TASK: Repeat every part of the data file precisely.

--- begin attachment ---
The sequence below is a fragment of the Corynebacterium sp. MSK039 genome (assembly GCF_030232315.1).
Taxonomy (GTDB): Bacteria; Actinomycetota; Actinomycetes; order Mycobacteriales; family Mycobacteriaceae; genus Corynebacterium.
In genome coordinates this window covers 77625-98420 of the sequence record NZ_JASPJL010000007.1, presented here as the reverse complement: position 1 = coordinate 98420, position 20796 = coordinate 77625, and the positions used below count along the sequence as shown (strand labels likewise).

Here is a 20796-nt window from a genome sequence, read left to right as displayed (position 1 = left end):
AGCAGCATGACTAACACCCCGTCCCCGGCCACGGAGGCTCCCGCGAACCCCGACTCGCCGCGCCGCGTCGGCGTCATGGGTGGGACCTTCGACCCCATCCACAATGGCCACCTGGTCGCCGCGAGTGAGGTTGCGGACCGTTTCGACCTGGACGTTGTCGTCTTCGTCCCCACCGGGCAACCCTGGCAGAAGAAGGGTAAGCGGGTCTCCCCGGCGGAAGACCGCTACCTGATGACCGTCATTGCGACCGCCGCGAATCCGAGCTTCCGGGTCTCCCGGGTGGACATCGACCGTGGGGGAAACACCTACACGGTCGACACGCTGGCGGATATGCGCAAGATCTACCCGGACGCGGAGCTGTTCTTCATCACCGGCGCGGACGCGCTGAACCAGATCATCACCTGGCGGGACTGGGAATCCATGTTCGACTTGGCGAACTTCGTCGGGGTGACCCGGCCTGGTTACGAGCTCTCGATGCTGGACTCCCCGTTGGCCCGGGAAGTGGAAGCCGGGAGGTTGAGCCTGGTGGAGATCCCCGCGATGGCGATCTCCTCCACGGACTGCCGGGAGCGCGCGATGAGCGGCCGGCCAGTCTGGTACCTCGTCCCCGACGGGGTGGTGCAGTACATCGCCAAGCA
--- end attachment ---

The sequence below is a fragment of the Corynebacterium sp. MSK039 genome (assembly GCF_030232315.1).
Taxonomy (GTDB): Bacteria; Actinomycetota; Actinomycetes; order Mycobacteriales; family Mycobacteriaceae; genus Corynebacterium.
In genome coordinates this window covers 77625-98420 of the sequence record NZ_JASPJL010000007.1, presented here as the reverse complement: position 1 = coordinate 98420, position 20796 = coordinate 77625, and the positions used below count along the sequence as shown (strand labels likewise).

Here is a 20796-nt window from a genome sequence, read left to right as displayed (position 1 = left end):
AGCAGCATGACTAACACCCCGTCCCCGGCCACGGAGGCTCCCGCGAACCCCGACTCGCCGCGCCGCGTCGGCGTCATGGGTGGGACCTTCGACCCCATCCACAATGGCCACCTGGTCGCCGCGAGTGAGGTTGCGGACCGTTTCGACCTGGACGTTGTCGTCTTCGTCCCCACCGGGCAACCCTGGCAGAAGAAGGGTAAGCGGGTCTCCCCGGCGGAAGACCGCTACCTGATGACCGTCATTGCGACCGCCGCGAATCCGAGCTTCCGGGTCTCCCGGGTGGACATCGACCGTGGGGGAAACACCTACACGGTCGACACGCTGGCGGATATGCGCAAGATCTACCCGGACGCGGAGCTGTTCTTCATCACCGGCGCGGACGCGCTGAACCAGATCATCACCTGGCGGGACTGGGAATCCATGTTCGACTTGGCGAACTTCGTCGGGGTGACCCGGCCTGGTTACGAGCTCTCGATGCTGGACTCCCCGTTGGCCCGGGAAGTGGAAGCCGGGAGGTTGAGCCTGGTGGAGATCCCCGCGATGGCGATCTCCTCCACGGACTGCCGGGAGCGCGCGATGAGCGGCCGGCCAGTCTGGTACCTCGTCCCCGACGGGGTGGTGCAGTACATCGCCAAGCA